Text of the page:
My journey all begins in Tehran

Etudes

My journey all begins in Tehran, Iran on the 26th of October in 1919. I am the eldest son of Reza Shah Pahlavi. My journey begins with me becoming the crowned prince of Iran at the age of just 6 years old, as the Shah was my father. As I grow into a teenager, I am constantly being taught and getting prepared for my future life as the Shah by my father. I completed my primary school in Switzerland, then returned to Iran in 1935, and enrolled in a Tehran military school, from which I graduated from in 1938. I was married a total of three times to the women of a sister of Farooq I, Soraya Esfandiari, and Farah Diba. I formally replaced my father, Reza Shah, on the throne on September 16, 1941, at the age of 21. My goal was to continue the reform policies of my father.
Two years after my throning, September of 1943, Iran declared war on Nazi Germany which included ourselves in the second World War. This broke the neutrality agreement in the war my father declared at the beginning. This involvement greatly impacted Iran economically, socially, and politically. The effects were very disruptive.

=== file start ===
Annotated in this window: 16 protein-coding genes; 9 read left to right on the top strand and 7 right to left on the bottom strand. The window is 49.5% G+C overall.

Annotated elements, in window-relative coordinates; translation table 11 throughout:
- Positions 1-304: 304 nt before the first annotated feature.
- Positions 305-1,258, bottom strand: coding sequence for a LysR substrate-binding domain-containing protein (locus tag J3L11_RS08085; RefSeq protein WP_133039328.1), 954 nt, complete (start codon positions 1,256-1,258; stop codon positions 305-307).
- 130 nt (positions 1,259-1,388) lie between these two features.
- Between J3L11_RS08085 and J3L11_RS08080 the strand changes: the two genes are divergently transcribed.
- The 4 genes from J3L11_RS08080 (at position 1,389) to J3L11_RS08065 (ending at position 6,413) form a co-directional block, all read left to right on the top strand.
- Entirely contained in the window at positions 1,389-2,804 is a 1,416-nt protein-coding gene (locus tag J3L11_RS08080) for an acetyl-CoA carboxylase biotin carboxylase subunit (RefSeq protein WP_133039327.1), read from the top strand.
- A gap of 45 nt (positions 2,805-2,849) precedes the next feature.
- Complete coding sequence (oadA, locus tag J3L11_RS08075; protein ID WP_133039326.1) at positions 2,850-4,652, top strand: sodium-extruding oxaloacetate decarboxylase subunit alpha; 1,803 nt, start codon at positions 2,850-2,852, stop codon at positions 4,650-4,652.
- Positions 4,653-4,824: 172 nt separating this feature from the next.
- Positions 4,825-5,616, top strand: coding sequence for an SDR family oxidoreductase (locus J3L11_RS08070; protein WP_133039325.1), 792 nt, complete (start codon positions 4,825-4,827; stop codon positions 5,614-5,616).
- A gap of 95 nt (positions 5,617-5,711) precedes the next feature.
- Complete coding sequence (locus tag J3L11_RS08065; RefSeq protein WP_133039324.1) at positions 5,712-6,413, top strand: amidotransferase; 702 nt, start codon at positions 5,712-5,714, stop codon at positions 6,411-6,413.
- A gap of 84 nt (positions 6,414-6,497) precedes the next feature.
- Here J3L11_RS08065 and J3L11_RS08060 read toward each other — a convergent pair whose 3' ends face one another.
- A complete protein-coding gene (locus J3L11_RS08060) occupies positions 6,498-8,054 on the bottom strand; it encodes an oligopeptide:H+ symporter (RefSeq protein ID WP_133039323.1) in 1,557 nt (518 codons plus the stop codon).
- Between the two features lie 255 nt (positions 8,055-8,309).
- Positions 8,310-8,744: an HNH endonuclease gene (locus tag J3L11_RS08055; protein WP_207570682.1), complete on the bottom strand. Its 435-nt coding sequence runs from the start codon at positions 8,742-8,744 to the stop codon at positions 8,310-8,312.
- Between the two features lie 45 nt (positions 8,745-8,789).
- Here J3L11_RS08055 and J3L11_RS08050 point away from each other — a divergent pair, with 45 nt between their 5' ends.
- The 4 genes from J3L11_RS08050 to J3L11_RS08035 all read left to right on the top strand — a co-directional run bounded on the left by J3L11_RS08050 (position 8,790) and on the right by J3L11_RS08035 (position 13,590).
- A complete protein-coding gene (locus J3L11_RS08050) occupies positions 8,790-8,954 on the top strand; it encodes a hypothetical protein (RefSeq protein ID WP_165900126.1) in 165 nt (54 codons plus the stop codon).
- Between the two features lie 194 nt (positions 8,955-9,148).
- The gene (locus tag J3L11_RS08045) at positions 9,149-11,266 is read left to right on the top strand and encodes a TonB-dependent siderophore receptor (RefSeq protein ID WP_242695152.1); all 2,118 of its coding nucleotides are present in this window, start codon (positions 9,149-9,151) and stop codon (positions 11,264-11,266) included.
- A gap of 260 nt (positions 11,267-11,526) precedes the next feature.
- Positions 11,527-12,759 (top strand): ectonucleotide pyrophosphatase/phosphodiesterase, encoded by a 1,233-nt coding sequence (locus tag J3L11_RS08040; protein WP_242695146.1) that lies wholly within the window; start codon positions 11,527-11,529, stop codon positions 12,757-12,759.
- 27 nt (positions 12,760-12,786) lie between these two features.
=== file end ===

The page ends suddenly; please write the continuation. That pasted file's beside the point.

Our resources and food became very scarce and limited. Lower and middle classes experienced major hardships due to severe inflation. This unfortunately created a society of poverty. This was never my intention. However, individuals that had the scarce items and sold them earned a lot of income. Few people were able to make a living off of the possession of the scarce essentials. Foreign troop presence accelerated social change and also fed xenophobic and nationalist sentiments. To add to the political unrest, an influx of rural migrants were imported into the cities. The communist Tudeh Party was especially active in organizing industrial workers. With many other political parties, this called for political and social reform.
Works Cited
“Affordable, ReliableWeb Hosting Solutions.” Welcome Persian-News.net – BlueHost.com, www.persian-news.net/mohammad-reza-shah/.
“Iran in World War II.” Battle of the Atlantic, history.sandiego.edu/gen/WW2Timeline/iran.html.
“Mohammad Reza Shah Pahlavi and Mosaddeq.” Fanack.com, fanack.com/iran/history-past-to-present/mohammad-reza-shah-pahlavi-and-mosaddeq/.